A History of Greece, Volume 1
- Narrated by: Charlton Griffin
- Length: 8 hrs and 12 mins
- Unabridged Audiobook
- Release date: 30-08-02
- Language: English
- Publisher: Audio Connoisseur
Regular price: £28.89
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Customer ReviewsMost Helpful
Customer ReviewsMost Helpful
By Jeff Parent on 14-01-04
To get the most out of this book...
To get the most of this book, you need to have a good map of Ancient Greece and the territory surrounding the Aegean Sea. Keep it handy. Also, it will be helpful to understand what the Isthmus and Acropolis are, look them up before hand.
The narrator was the same as in the book "Hannibal, One Man Against Rome" and he was so good I followed him to this book. I was NOT disappointed. The book started out slow and it wasn't until chapter 5 that I really took interest. It was amazing that, despite all the wars that were fought between their city-states like Athens and Sparta, Greece gave rise to experiments in democracy and serious philosophical and scientific inquiry.
The level of detail in this book can make it hard on the history novice. Despite that, someone new to Greek history can gain a lot by reading this book.
21 of 21 people found this review helpful
By Benedict on 22-11-04
Greece was so Great! Socrates was a corruptor ...
I always knew that Greece was important to western civilization. Now I have a greater idea why. Practically every strongpoint and every weakpoint of democracy was confronted and worked out in Greece. Listening to the two volumes of this wonderful reading by Charlton Griffin, by the way, I can see how a civilization's success, greater success and finally a pinacle is followed by decline, mainly caused by refusal of its citizens to be responsible to their own country.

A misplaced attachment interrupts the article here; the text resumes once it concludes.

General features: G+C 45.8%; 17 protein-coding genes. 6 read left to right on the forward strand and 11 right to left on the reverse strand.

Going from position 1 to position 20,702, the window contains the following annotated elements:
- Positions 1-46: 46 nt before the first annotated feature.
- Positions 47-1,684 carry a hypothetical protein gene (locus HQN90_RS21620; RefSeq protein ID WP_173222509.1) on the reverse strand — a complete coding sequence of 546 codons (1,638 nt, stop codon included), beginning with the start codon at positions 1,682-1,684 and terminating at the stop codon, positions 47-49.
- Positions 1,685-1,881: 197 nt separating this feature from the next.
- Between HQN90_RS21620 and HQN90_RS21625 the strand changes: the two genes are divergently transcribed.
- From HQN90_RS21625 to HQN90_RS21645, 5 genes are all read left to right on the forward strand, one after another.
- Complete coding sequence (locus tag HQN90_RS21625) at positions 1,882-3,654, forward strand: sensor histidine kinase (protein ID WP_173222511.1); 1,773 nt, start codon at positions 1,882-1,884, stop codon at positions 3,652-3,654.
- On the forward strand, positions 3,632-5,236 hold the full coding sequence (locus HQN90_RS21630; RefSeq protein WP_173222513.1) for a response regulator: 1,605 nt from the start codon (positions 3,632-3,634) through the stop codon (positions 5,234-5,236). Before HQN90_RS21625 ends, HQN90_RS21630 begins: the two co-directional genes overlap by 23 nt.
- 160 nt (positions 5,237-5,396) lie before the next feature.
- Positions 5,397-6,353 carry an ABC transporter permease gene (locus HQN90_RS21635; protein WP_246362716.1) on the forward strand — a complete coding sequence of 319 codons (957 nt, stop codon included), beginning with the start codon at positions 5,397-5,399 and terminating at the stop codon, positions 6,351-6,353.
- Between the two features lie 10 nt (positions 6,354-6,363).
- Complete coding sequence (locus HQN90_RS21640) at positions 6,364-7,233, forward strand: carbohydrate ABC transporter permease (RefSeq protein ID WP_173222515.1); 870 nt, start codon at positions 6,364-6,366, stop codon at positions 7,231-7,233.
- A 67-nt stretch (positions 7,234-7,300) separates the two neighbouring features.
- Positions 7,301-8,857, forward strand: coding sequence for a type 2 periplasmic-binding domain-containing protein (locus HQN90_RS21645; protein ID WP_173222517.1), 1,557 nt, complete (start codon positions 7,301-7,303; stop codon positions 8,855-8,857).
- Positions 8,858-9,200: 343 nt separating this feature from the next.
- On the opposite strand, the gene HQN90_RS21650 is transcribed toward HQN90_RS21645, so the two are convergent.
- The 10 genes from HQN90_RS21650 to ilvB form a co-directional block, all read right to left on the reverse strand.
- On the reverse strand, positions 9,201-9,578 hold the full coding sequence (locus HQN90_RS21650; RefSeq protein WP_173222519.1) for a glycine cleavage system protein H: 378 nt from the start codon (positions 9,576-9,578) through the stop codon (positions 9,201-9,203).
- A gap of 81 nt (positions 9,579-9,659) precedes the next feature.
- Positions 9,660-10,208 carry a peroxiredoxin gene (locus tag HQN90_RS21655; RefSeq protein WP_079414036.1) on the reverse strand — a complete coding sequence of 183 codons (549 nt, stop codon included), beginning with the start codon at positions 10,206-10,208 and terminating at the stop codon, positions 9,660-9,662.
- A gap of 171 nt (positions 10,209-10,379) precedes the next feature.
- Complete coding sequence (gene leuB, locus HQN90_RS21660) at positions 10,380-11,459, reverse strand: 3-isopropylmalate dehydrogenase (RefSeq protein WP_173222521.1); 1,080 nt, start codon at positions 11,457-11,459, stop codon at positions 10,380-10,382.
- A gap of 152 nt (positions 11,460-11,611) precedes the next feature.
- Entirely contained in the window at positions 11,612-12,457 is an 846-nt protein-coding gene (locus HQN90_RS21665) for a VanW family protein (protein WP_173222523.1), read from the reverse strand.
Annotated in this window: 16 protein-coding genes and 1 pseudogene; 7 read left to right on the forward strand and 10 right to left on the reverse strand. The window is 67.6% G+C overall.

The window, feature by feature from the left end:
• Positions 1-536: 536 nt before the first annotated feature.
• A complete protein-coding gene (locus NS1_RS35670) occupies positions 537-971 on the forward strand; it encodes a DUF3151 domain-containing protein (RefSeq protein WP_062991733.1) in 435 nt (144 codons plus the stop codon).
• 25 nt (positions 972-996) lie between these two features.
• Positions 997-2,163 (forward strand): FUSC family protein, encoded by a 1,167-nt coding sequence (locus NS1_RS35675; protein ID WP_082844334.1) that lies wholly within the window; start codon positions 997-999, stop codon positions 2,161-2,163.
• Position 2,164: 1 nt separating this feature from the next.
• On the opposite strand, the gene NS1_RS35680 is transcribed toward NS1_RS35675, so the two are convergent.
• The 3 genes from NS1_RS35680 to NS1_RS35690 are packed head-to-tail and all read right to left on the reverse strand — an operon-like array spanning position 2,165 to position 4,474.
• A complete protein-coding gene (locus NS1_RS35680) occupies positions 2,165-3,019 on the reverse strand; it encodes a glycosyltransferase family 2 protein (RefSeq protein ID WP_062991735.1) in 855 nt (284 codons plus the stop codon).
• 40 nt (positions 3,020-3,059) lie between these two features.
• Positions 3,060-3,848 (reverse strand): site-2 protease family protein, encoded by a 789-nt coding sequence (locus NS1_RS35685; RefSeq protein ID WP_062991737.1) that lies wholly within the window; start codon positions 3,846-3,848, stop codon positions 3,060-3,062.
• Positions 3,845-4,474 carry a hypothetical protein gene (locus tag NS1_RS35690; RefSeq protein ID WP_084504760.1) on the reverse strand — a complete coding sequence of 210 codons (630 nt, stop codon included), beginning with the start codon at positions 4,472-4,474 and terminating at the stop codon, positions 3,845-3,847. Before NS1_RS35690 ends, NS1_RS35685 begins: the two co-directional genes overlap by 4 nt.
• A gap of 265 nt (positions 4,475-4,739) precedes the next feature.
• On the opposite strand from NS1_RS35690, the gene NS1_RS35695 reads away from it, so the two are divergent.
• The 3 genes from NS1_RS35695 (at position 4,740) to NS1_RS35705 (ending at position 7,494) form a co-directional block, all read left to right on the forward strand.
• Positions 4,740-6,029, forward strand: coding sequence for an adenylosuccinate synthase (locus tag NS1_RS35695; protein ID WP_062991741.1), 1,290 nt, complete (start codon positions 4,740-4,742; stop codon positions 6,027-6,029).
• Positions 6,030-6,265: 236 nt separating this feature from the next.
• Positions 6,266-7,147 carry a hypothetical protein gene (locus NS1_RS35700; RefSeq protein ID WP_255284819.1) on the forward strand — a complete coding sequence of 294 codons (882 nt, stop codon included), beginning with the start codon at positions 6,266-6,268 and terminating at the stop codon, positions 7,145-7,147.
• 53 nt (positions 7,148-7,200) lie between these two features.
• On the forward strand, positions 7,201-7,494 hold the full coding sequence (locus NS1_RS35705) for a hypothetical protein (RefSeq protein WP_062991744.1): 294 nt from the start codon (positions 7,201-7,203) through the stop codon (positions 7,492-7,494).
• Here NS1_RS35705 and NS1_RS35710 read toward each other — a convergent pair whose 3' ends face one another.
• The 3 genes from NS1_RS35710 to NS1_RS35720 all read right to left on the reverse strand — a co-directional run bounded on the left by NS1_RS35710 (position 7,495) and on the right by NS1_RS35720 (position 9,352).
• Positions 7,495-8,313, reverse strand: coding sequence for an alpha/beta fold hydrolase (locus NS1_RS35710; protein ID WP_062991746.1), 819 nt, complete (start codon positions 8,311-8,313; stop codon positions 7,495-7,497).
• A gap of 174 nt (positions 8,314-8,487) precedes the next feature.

As an aside, I found an interesting viewpoint on Socrates--He really did corrupt the youth of Athens. While Socrates is my hero in all of ancient history (he is still entirely accessible, by the way), Athens was on a downslide morally and politically during Socrates'lifetime. Socrates proved the Gods were wrong or didn't exist, and that most people didn't know what they were talking about, anyway, about virtue and ethics.
Well Socrates was a very ethical man, but those who listened to him, the younger generation, were not. So Socrates in effect gave them a license for personal corruption and irresponsibility which furthered the decline of Greece.
Greece was important in the Middle East, Rome, the Italian Rennaisance, the United States (our Founding Fathers like Hamilton, Jefferson and John Adams).
I never want to forget to acknowledge another great reading by Charlton Griffin. He does carry along many history books I would not have cared enough to listen to, but I can always take on faith I would like a reading by Mr. Griffin.
12 of 12 people found this review helpful